French Citrus Cake

French Citrus Cake

French Citrus Cake

I spotted this recipe in a cookbook during our recent trip to the local library. Shamelessly disregarding a myriad of wonderful French recipes offered with the author’s own twist, my eyes fell on a citrus cake recipe. It was for quatre-quarts, which is French pound cake. I imagined the cake’s aroma. Lemon and orange together. Oh my!

The book got checked out on a whim, brought home, the recipe got bookmarked, the cake was visualized one last time to confirm I had to make it, then I had a sudden urge to bake it. And I did. It turned out just like I imagined. No, actually much better. With subtle citrus flavor.  Beautiful yellow hue. And fine texture. Oh mon Dieu!

Great with tea, coffee, or plain. Très délicieux!

french citrus cake steps

French Citrus Cake (Quatre-Quarts Aux Agrumes)
Adapted from Rachel Khoo’s “The Little Paris Kitchen” 


4 large eggs, at room temperature
1 + 1/4 cups superfine sugar (if you have regular granulated sugar, just pulse it in a food processor a few seconds to  obtain superfine sugar)
2 cups all-purpose flour
Pinch of salt
Finely grated zest of 1 lemon and 1 orange (about 1 tablespoon of each)
1 teaspoon baking powder
1 cup (8 ounces) unsalted butter, melted and cooled


Preheat the oven to 350F and butter a 9-by-5-inch loaf pan.

Separate the eggs. In a bowl, using  a mixer, beat the eggs whites with half of the sugar  5 to 8 minutes, or until stiff peaks form. In another bowl, beat the egg yolks and the other half of the sugar until thick and pale in color.

In a separate bowl, mix the flour, salt, zest, and baking powder together.

Fold the flour mixture into the egg yolk mixture, then pour in the melted and cooled butter, stirring gently until the butter is just incorporated into the mix. Finally, carefully fold in the egg whites, gently stirring to fully incorporate the eggs into the batter.

Pour the batter into the prepared pan, then bake on the middle rack of the oven for 40-50 minutes, or until the point of a knife or a toothpick comes out clean when inserted in the center. (My cake  slightly sunk in the middle. Maybe it was supposed to, I am not sure. But this did not affect the texture of the cake. In fact, it made it look pretty when the cake was sliced.)

Allow to cool in the pan before serving. The cake is best eaten the same day, but it will keep in an airtight container or wrapped in a plastic wrap for up to 3 days.

French Citrus Cake

Baked Lemon-Garlic Steelhead Trout

Baked Lemon-Garlic Steelhead Trout

Baked Lemon-Garlic Steelhead Trout

After a dozen experiments with toppings for a fish fillet to bake in the oven, I am finally ready to announce the winner. It is butter-lemon-garlic topping. Very simple. Made with butter, garlic, lemon zest, lemon juice, salt and pepper. That’s it.

But there is a secret. I use clarified butter instead of the good old regular (unsalted) butter. Why? Because clarified butter has that deep, nutty flavor that pairs wonderfully with the taste of a tender fish fillet. Steelhead is my favorite fish to use with this topping. But salmon works just as fine.

Here we go, step by step.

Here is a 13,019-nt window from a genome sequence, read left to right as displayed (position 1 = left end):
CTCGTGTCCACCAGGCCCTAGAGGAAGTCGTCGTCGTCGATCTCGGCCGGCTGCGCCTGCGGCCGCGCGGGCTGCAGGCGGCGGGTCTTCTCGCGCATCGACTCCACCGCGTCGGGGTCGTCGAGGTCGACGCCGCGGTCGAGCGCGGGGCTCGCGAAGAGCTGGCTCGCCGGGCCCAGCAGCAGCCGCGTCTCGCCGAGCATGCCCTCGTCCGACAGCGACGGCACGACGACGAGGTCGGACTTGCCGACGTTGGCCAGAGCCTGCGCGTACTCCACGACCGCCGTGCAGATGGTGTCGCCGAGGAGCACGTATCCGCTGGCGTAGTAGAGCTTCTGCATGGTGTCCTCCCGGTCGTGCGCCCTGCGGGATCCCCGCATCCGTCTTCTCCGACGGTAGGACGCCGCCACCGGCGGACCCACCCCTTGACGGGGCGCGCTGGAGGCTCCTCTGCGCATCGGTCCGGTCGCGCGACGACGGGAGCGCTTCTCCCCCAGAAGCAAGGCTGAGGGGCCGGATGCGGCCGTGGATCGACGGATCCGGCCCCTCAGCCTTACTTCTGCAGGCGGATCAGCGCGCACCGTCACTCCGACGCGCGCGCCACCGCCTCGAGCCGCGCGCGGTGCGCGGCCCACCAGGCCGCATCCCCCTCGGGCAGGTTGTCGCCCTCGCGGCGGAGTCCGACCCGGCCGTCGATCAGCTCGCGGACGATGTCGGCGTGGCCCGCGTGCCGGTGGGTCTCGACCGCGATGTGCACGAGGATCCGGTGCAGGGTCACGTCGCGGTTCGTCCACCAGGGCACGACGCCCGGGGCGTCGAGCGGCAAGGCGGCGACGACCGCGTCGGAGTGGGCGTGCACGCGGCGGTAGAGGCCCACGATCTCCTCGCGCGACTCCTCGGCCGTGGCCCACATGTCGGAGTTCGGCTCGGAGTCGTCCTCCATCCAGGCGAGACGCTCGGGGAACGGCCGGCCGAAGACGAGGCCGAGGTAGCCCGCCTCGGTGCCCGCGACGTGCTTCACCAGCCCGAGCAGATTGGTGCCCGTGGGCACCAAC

Steelhead Trout Fillet

This is steelhead fillet. With the skin on. 

Baked Lemon-Garlic Steelhead Trout

Steelhead skin side down. It looks just like salmon, doesn’t it?

Steelhead Trout Fillet

We place our fillet on a piece of aluminum foil before baking.

Lemon-Garlic Sauce

And here’s  our luscious topping. Clarified butter, garlic, lemon zest, lemon juice, salt and pepper. 

Steelhead Trout Fillet with Lemon-Garlic Sauce

We slather our fillet with the topping. And sprinkle some fresh or dried dill weed on top (dried pictured).  

Baked Lemon-Garlic Steelhead Trout

Baked! Beautiful! Look at those juices seeping from the sides of the fish. You can’t beat the clean and bright color of the clarified butter. 

Baked Lemon-Garlic Steelhead Fillet

Serves 4


1 medium fillet  of steelhead trout, with skin on (can substitute salmon fillet)
2 tablespoons of clarified butter (can substitute regular unsalted butter, slightly melted and cooled)
2 garlic cloves, peeled and crushed
Zest of 1/2 medium-size lemon
Juice of 1/2 medium-size lemon
Ground black pepper
Pinch of finely chopped fresh dill or dried dill weed (dried dill is less overpowering)


Preheat the oven to 450F.

Line a large rimless baking sheet with aluminum foil. The baking sheet should be large enough to fit the fillet; if the fillet doesn’t fit, cut it into half crosswise.

Place the fish skin side down on the foil.

In a small bowl combine the clarified butter, garlic, lemon zest, lemon juice, and salt and pepper to taste. Stir to mix well. (You will notice how creamy the topping is in the photos. It is because I use clarified butter stored in a cool pantry, not in the refrigerator. Stored in the pantry, it remains soft, so no need to melt it, while in the refrigerator it hardens, so melt it slightly.  The same with regular unsalted butter – melt it slightly).

Spoon the mixture over the fillet and spread to  coat the fish. Sprinkle with dill.

Bake on the middle rack of the oven for 12-15 minutes, or until the flesh is cooked through and flakes easily. If you used salmon fillet, you may need to cook it a little longer since salmon flesh is thicker and not as tender as that of steelhead.

Use a large spatula to lift the fillet off the foil paper, peeling the skin off the fish and leaving the skin on the pan. Transfer the fillet to a serving platter. Serve immediately with any side dish you prefer.

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